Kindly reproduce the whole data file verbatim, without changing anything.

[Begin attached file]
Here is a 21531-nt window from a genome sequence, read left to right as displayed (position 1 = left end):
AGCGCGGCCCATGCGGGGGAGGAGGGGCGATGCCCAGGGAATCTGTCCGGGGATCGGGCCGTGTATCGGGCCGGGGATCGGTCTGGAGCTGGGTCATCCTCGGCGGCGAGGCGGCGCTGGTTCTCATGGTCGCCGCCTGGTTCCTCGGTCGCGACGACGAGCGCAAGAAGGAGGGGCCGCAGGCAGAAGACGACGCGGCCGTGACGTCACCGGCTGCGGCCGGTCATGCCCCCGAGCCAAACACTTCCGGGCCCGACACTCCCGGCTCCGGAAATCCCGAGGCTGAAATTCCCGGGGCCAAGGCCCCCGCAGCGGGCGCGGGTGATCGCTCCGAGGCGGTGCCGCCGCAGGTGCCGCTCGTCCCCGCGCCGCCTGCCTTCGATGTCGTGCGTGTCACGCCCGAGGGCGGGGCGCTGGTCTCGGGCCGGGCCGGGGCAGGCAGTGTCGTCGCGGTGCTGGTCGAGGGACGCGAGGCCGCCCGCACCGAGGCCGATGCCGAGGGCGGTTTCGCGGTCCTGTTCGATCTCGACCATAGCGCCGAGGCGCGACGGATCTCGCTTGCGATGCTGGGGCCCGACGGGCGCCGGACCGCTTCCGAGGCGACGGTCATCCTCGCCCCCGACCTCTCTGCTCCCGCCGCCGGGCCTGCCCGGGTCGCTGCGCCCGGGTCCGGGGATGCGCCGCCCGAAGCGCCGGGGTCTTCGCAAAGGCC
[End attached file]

Here is a 21531-nt window from a genome sequence, read left to right as displayed (position 1 = left end):
AGCGCGGCCCATGCGGGGGAGGAGGGGCGATGCCCAGGGAATCTGTCCGGGGATCGGGCCGTGTATCGGGCCGGGGATCGGTCTGGAGCTGGGTCATCCTCGGCGGCGAGGCGGCGCTGGTTCTCATGGTCGCCGCCTGGTTCCTCGGTCGCGACGACGAGCGCAAGAAGGAGGGGCCGCAGGCAGAAGACGACGCGGCCGTGACGTCACCGGCTGCGGCCGGTCATGCCCCCGAGCCAAACACTTCCGGGCCCGACACTCCCGGCTCCGGAAATCCCGAGGCTGAAATTCCCGGGGCCAAGGCCCCCGCAGCGGGCGCGGGTGATCGCTCCGAGGCGGTGCCGCCGCAGGTGCCGCTCGTCCCCGCGCCGCCTGCCTTCGATGTCGTGCGTGTCACGCCCGAGGGCGGGGCGCTGGTCTCGGGCCGGGCCGGGGCAGGCAGTGTCGTCGCGGTGCTGGTCGAGGGACGCGAGGCCGCCCGCACCGAGGCCGATGCCGAGGGCGGTTTCGCGGTCCTGTTCGATCTCGACCATAGCGCCGAGGCGCGACGGATCTCGCTTGCGATGCTGGGGCCCGACGGGCGCCGGACCGCTTCCGAGGCGACGGTCATCCTCGCCCCCGACCTCTCTGCTCCCGCCGCCGGGCCTGCCCGGGTCGCTGCGCCCGGGTCCGGGGATGCGCCGCCCGAAGCGCCGGGGTCTTCGCAAAGGCC